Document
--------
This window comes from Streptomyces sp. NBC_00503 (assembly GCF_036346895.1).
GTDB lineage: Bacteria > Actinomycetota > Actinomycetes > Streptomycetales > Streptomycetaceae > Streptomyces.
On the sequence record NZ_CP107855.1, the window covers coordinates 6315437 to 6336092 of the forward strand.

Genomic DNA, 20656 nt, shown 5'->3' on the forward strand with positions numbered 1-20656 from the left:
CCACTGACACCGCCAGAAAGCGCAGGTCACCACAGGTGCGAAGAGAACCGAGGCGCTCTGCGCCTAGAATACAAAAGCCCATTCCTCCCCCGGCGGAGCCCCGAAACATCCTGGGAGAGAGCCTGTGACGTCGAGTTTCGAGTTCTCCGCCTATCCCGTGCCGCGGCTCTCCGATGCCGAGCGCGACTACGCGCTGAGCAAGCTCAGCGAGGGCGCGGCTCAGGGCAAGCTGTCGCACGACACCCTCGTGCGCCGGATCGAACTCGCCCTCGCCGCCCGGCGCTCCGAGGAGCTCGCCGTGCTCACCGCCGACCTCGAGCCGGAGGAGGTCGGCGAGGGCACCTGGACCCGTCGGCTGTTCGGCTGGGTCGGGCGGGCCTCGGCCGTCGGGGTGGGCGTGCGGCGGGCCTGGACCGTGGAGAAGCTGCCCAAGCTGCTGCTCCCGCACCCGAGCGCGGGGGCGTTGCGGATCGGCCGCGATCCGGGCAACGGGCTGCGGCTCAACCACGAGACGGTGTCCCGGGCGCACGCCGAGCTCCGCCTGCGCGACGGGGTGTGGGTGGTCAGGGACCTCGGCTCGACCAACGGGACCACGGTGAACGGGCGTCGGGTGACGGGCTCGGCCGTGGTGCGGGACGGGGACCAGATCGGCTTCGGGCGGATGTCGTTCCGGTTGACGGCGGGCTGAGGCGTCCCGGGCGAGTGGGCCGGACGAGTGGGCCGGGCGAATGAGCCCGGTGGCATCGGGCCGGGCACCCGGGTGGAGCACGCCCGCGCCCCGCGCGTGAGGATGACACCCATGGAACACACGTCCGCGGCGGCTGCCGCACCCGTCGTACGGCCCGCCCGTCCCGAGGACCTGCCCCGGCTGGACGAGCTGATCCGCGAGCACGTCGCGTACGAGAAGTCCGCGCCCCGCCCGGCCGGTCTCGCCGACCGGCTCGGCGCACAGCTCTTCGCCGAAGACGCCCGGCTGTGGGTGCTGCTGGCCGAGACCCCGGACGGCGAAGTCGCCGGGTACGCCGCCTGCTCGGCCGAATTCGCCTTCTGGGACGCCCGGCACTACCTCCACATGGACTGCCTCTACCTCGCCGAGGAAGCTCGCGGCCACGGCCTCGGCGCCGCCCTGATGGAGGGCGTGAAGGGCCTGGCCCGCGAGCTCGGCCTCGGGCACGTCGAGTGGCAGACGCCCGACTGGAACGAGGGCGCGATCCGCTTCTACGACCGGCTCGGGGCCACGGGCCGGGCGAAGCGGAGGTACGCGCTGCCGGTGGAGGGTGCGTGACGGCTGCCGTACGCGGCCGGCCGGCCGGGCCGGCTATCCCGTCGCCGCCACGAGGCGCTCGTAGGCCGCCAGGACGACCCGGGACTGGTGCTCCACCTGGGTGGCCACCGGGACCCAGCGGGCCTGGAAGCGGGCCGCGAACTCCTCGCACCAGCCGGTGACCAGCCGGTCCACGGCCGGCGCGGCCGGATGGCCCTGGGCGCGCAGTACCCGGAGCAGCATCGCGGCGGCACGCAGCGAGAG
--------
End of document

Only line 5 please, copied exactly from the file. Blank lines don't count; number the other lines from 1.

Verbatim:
CCACTGACACCGCCAGAAAGCGCAGGTCACCACAGGTGCGAAGAGAACCGAGGCGCTCTGCGCCTAGAATACAAAAGCCCATTCCTCCCCCGGCGGAGCCCCGAAACATCCTGGGAGAGAGCCTGTGACGTCGAGTTTCGAGTTCTCCGCCTATCCCGTGCCGCGGCTCTCCGATGCCGAGCGCGACTACGCGCTGAGCAAGCTCAGCGAGGGCGCGGCTCAGGGCAAGCTGTCGCACGACACCCTCGTGCGCCGGATCGAACTCGCCCTCGCCGCCCGGCGCTCCGAGGAGCTCGCCGTGCTCACCGCCGACCTCGAGCCGGAGGAGGTCGGCGAGGGCACCTGGACCCGTCGGCTGTTCGGCTGGGTCGGGCGGGCCTCGGCCGTCGGGGTGGGCGTGCGGCGGGCCTGGACCGTGGAGAAGCTGCCCAAGCTGCTGCTCCCGCACCCGAGCGCGGGGGCGTTGCGGATCGGCCGCGATCCGGGCAACGGGCTGCGGCTCAACCACGAGACGGTGTCCCGGGCGCACGCCGAGCTCCGCCTGCGCGACGGGGTGTGGGTGGTCAGGGACCTCGGCTCGACCAACGGGACCACGGTGAACGGGCGTCGGGTGACGGGCTCGGCCGTGGTGCGGGACGGGGACCAGATCGGCTTCGGGCGGATGTCGTTCCGGTTGACGGCGGGCTGAGGCGTCCCGGGCGAGTGGGCCGGACGAGTGGGCCGGGCGAATGAGCCCGGTGGCATCGGGCCGGGCACCCGGGTGGAGCACGCCCGCGCCCCGCGCGTGAGGATGACACCCATGGAACACACGTCCGCGGCGGCTGCCGCACCCGTCGTACGGCCCGCCCGTCCCGAGGACCTGCCCCGGCTGGACGAGCTGATCCGCGAGCACGTCGCGTACGAGAAGTCCGCGCCCCGCCCGGCCGGTCTCGCCGACCGGCTCGGCGCACAGCTCTTCGCCGAAGACGCCCGGCTGTGGGTGCTGCTGGCCGAGACCCCGGACGGCGAAGTCGCCGGGTACGCCGCCTGCTCGGCCGAATTCGCCTTCTGGGACGCCCGGCACTACCTCCACATGGACTGCCTCTACCTCGCCGAGGAAGCTCGCGGCCACGGCCTCGGCGCCGCCCTGATGGAGGGCGTGAAGGGCCTGGCCCGCGAGCTCGGCCTCGGGCACGTCGAGTGGCAGACGCCCGACTGGAACGAGGGCGCGATCCGCTTCTACGACCGGCTCGGGGCCACGGGCCGGGCGAAGCGGAGGTACGCGCTGCCGGTGGAGGGTGCGTGACGGCTGCCGTACGCGGCCGGCCGGCCGGGCCGGCTATCCCGTCGCCGCCACGAGGCGCTCGTAGGCCGCCAGGACGACCCGGGACTGGTGCTCCACCTGGGTGGCCACCGGGACCCAGCGGGCCTGGAAGCGGGCCGCGAACTCCTCGCACCAGCCGGTGACCAGCCGGTCCACGGCCGGCGCGGCCGGATGGCCCTGGGCGCGCAGTACCCGGAGCAGCATCGCGGCGGCACGCAGCGAGAG